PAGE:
Joshua Andrzejewski '07
"The coursework I took at Elizabethtown in world religions opened my mind to the beliefs and practices of other faiths."
What made you choose Religious Studies as a major and, further, what made you choose Elizabethtown?
I felt a call to ordained ministry during high school and wanted to get my bachelor’s degree at a small school where I’d be treated as an individual. My plan was to go to seminary after college, so I hadn’t intended to be a Religious Studies major at Elizabethtown. I had my first-year seminar – “The Bible as Literature” – with Dr. Christina Bucher and took Hebrew with her in my second semester. It wasn’t long before I changed to a double major that included Religious Studies because I just couldn’t get enough of the material.
How did your Elizabethtown education prepare you for your career?
I’m so glad I overcame my initial hesitance to declare a Religious Studies major at Elizabethtown, because it was essential in preparing me for my graduate studies. Many of my seminary classmates struggled with ideas and coursework I’d already been exposed to at Elizabethtown. The writing and introspection I did at Elizabethtown also aided me in my efforts to become ordained, and it was truly a joy to have Dr. Bucher present the day I became a minister – more than four years after I graduated from Elizabethtown.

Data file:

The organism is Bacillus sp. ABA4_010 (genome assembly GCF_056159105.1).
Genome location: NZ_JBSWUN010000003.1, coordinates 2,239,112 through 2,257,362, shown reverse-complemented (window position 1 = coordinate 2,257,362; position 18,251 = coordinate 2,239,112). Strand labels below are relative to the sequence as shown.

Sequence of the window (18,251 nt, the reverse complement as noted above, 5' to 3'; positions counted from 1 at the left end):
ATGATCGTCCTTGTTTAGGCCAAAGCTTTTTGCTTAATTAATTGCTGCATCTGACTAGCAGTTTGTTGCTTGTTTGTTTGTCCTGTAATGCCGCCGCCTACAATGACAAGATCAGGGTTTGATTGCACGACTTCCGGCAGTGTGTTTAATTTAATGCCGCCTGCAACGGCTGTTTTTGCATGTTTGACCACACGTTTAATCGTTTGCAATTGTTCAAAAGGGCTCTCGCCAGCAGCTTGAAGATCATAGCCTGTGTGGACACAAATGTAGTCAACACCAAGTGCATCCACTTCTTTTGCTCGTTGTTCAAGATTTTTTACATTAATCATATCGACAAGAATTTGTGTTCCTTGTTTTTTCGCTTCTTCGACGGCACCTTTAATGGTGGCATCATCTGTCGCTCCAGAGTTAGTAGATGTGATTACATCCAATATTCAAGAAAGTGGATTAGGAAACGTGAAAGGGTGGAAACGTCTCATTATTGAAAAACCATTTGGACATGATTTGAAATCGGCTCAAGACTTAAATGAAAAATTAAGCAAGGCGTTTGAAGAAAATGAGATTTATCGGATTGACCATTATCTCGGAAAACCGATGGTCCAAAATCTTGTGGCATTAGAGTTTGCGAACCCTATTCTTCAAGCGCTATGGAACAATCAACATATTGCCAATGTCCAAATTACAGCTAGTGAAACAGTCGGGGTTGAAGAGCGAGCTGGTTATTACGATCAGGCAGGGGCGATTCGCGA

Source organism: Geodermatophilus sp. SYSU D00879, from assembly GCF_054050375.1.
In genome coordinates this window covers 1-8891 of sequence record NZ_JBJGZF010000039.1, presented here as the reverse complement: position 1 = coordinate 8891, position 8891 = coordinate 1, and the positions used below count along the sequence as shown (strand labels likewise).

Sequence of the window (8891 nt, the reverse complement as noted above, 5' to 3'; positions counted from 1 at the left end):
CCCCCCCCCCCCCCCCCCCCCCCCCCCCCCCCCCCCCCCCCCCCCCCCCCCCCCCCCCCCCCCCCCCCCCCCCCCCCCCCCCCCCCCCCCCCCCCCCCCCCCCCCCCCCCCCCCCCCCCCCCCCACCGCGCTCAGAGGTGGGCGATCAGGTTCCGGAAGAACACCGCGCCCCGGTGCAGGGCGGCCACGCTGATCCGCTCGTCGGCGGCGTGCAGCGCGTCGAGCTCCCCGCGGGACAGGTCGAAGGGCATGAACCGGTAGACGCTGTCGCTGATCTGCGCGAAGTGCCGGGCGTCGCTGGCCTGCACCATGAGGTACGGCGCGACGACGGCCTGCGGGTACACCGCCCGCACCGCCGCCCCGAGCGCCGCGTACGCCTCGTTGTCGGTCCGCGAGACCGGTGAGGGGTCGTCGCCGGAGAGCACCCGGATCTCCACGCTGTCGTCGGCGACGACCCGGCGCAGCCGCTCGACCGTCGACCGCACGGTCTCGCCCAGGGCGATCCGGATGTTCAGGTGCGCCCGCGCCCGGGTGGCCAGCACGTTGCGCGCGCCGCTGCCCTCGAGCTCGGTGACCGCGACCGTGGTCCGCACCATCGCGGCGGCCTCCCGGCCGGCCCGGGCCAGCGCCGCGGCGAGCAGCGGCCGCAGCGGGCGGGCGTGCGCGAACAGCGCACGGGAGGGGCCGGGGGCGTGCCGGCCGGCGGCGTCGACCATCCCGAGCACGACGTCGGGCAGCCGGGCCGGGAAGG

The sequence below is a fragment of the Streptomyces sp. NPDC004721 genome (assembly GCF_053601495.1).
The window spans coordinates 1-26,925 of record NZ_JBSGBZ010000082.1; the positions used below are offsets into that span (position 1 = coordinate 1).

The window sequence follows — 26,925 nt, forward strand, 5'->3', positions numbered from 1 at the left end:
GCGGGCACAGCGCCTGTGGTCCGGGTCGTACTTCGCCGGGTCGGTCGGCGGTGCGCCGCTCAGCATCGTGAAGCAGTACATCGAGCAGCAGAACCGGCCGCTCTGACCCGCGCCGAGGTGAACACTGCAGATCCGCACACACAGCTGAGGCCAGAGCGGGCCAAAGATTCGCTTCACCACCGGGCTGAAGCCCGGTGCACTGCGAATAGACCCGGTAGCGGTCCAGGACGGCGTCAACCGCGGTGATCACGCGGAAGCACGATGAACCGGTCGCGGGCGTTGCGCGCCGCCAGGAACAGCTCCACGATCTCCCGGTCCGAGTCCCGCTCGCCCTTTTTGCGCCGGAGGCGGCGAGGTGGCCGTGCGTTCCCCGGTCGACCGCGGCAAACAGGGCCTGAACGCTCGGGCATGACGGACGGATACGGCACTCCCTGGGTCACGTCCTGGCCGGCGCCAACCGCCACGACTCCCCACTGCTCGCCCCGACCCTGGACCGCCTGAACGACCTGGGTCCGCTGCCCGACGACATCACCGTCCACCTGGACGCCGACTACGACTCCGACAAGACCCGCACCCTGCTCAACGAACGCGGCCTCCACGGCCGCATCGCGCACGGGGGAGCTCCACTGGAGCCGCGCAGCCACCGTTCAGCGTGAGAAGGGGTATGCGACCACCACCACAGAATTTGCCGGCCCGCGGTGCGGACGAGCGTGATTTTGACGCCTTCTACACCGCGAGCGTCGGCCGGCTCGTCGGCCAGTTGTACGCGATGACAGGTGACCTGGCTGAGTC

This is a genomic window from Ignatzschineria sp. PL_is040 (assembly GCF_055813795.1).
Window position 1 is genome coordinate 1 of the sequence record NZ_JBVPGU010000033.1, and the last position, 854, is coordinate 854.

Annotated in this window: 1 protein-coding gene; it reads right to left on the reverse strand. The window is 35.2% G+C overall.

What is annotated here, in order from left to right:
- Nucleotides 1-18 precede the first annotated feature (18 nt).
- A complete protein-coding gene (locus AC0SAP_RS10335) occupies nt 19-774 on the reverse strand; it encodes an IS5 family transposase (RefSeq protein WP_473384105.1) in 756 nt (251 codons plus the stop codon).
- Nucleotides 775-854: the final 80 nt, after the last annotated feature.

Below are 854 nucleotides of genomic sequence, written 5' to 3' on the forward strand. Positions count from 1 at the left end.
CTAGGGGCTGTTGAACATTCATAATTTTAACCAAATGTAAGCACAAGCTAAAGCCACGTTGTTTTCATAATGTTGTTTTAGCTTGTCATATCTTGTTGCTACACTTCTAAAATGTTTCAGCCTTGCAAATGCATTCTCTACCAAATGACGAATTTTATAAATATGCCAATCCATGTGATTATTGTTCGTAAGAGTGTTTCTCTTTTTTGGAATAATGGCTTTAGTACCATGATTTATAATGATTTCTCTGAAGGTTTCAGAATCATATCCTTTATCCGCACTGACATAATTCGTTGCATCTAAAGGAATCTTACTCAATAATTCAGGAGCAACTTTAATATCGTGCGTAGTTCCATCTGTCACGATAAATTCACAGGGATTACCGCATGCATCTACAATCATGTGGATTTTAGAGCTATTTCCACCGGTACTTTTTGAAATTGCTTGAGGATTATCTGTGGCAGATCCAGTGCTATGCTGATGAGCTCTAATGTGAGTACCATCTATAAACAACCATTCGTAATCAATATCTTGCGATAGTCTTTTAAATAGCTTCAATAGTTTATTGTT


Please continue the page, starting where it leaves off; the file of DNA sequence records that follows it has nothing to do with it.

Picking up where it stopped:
Tell us about the day-to-day of your career – and, in what ways do you feel you are carrying on the mission of Elizabethtown – where learning is most noble when used to help others?
As a pediatric chaplain at a level-1 trauma center, I am reminded daily that my education is used best when I am serving others. I draw from my education in Religious Studies as I help people to articulate the ways in which their faith is helping them to cope with the unimaginable. A primary competency for the Association of Professional Chaplains is to “provide pastoral care that respects diversity and differences.” The coursework I took at Elizabethtown in world religions opened my mind to the beliefs and practices of other faiths.
What is most memorable from your experience as a Religious Studies major at Elizabethtown?
Seminary students normally learn Hebrew in intense, 10-week semesters, so the ability to learn Hebrew over the course of several years was a precious gift. At Elizabethtown, I had the luxury of being able to study at a more leisurely pace and to go far deeper than many of my graduate school classmates ever did. My education at Etown left me with far more than a grasp of Hebrew vocabulary and grammar; it taught me the complexity of interpreting a living text and the sacred responsibility of carrying that message to people today.